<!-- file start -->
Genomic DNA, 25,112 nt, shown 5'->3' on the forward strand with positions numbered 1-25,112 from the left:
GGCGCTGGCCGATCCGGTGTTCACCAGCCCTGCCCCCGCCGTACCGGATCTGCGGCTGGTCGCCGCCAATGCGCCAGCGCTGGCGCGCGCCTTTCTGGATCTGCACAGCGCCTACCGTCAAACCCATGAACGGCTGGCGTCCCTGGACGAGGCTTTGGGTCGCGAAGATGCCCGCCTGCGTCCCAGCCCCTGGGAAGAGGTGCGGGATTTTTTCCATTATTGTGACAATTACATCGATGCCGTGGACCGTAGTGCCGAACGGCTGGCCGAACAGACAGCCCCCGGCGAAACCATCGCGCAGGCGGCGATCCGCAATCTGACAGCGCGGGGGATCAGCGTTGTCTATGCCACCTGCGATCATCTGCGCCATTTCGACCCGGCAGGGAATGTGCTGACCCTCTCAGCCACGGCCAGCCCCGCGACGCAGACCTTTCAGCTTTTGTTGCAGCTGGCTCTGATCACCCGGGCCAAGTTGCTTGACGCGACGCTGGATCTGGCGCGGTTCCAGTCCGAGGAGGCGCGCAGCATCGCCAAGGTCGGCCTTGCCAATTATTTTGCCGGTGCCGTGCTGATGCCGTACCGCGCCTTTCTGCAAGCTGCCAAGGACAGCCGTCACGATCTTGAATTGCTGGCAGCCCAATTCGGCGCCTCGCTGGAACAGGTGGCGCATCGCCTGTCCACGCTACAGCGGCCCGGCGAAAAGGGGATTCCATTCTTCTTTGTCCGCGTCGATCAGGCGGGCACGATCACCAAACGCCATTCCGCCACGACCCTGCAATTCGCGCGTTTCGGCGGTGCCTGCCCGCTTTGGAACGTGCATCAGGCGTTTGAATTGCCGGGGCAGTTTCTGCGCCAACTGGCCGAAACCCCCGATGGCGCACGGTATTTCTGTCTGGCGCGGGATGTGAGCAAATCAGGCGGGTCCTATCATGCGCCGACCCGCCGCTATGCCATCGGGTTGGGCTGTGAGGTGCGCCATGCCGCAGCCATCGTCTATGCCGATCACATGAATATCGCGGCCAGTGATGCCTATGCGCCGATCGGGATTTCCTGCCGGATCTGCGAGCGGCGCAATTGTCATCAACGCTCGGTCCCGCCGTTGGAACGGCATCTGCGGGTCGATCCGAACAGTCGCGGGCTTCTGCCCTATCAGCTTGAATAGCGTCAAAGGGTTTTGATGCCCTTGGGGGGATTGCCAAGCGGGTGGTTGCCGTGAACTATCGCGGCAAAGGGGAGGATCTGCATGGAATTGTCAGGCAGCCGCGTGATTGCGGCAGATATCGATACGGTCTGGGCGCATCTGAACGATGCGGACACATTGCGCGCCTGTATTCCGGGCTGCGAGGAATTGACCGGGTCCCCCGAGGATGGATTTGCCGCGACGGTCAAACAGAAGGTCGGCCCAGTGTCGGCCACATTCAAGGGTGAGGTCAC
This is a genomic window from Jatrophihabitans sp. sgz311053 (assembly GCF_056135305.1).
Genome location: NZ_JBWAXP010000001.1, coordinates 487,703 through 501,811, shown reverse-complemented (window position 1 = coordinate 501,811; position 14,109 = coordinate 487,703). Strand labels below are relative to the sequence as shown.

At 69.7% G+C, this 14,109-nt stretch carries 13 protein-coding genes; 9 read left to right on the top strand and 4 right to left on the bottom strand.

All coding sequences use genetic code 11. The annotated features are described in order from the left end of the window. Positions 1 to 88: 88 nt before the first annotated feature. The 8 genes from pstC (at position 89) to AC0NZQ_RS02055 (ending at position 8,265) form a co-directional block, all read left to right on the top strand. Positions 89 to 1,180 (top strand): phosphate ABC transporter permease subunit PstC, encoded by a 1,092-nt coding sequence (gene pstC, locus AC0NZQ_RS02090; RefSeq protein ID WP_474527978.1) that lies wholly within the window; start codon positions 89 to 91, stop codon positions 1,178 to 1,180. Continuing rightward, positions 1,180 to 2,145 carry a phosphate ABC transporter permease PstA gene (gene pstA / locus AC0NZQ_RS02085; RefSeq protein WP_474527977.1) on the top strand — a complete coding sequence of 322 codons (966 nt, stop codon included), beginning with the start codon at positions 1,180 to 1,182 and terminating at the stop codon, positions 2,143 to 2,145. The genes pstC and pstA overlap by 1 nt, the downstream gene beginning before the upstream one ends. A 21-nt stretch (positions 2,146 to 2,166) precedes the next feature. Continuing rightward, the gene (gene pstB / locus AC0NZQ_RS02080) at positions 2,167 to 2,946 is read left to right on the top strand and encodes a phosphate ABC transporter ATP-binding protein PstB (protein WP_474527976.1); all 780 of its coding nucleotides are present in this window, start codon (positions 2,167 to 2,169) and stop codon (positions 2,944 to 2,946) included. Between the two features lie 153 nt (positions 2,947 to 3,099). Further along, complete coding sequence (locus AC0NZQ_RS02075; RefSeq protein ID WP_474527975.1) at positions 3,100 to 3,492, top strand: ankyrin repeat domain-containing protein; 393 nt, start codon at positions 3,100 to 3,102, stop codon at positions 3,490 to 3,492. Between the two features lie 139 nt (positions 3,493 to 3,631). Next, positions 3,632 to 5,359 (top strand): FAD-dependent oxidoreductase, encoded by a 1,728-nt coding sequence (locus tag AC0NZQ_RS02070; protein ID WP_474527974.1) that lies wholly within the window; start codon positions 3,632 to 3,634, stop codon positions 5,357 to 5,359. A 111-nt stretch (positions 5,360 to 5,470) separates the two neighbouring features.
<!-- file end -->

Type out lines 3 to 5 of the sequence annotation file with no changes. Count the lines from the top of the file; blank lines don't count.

This is a genomic window from Jatrophihabitans sp. sgz311053 (assembly GCF_056135305.1).
Genome location: NZ_JBWAXP010000001.1, coordinates 487,703 through 501,811, shown reverse-complemented (window position 1 = coordinate 501,811; position 14,109 = coordinate 487,703). Strand labels below are relative to the sequence as shown.

At 69.7% G+C, this 14,109-nt stretch carries 13 protein-coding genes; 9 read left to right on the top strand and 4 right to left on the bottom strand.